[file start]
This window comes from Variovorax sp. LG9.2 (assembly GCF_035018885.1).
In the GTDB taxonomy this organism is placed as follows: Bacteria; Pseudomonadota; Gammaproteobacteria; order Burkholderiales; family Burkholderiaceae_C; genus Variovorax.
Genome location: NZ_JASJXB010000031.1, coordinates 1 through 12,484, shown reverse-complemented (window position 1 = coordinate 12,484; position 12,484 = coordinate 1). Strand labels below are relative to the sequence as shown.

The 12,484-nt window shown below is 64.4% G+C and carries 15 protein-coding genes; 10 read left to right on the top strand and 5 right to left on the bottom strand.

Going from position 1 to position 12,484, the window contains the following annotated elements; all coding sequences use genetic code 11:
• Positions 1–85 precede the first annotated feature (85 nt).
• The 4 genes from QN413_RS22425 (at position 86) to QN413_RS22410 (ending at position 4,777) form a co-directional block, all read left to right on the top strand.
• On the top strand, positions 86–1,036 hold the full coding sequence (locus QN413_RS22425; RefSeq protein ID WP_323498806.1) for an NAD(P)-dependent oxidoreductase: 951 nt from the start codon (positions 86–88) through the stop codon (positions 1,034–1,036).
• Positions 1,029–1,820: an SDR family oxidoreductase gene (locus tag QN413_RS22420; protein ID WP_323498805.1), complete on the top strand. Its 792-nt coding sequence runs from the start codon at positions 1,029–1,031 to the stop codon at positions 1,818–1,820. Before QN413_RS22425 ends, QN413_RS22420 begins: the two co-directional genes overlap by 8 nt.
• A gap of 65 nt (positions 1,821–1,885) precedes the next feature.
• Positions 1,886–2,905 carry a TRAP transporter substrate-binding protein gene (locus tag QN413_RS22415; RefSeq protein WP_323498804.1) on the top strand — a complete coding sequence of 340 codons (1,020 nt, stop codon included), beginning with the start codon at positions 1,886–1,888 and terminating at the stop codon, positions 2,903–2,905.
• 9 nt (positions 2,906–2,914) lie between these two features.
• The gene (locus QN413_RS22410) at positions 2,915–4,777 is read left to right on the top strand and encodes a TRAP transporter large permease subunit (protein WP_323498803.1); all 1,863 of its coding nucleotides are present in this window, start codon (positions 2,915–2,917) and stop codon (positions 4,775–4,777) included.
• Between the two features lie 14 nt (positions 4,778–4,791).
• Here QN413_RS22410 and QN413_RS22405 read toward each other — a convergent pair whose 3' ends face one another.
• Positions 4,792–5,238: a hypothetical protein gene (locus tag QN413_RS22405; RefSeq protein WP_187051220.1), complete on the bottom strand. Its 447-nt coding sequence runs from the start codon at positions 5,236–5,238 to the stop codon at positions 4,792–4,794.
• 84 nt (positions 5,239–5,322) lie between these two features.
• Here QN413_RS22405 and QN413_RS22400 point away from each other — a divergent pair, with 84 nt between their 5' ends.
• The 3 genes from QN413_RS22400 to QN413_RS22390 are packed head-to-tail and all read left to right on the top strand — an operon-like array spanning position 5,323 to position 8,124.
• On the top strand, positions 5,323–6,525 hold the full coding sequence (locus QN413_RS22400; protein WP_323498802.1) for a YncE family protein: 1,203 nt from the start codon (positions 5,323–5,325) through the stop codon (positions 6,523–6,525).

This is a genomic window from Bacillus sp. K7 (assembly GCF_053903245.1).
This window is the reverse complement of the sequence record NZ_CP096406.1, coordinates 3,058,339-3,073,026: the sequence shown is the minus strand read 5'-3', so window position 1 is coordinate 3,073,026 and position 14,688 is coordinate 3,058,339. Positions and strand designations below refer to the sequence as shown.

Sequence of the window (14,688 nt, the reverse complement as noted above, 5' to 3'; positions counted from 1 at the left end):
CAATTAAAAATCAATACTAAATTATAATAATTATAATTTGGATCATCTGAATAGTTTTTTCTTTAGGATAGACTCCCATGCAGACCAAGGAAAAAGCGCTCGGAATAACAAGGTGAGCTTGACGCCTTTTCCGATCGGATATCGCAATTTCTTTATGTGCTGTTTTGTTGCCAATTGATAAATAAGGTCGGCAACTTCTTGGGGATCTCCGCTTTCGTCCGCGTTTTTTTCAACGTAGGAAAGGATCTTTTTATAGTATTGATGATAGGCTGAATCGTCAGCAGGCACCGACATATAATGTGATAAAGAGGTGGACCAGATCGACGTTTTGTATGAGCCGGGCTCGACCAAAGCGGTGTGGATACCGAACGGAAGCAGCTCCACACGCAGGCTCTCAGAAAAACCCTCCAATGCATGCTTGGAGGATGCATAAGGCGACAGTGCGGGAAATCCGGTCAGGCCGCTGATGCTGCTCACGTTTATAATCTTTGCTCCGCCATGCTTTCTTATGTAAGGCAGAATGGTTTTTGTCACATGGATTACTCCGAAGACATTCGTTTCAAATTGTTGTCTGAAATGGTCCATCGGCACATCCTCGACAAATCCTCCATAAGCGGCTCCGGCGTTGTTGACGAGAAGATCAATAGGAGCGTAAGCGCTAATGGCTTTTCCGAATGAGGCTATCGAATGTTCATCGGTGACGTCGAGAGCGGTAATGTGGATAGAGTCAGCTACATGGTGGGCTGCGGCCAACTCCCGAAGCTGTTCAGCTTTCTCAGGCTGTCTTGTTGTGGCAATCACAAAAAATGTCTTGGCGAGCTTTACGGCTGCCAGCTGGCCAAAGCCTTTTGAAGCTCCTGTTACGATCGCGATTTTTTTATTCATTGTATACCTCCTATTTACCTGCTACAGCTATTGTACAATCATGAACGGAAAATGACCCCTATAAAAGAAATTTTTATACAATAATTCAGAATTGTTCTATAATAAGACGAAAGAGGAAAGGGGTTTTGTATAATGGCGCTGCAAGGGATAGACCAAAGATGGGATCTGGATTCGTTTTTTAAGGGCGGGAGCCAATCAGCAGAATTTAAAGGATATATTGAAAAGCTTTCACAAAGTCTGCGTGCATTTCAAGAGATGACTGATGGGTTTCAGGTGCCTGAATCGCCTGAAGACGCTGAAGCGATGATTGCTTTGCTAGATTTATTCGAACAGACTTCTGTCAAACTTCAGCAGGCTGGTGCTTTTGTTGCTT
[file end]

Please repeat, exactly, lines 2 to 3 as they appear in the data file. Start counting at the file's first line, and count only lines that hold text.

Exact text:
In the GTDB taxonomy this organism is placed as follows: Bacteria; Pseudomonadota; Gammaproteobacteria; order Burkholderiales; family Burkholderiaceae_C; genus Variovorax.
Genome location: NZ_JASJXB010000031.1, coordinates 1 through 12,484, shown reverse-complemented (window position 1 = coordinate 12,484; position 12,484 = coordinate 1). Strand labels below are relative to the sequence as shown.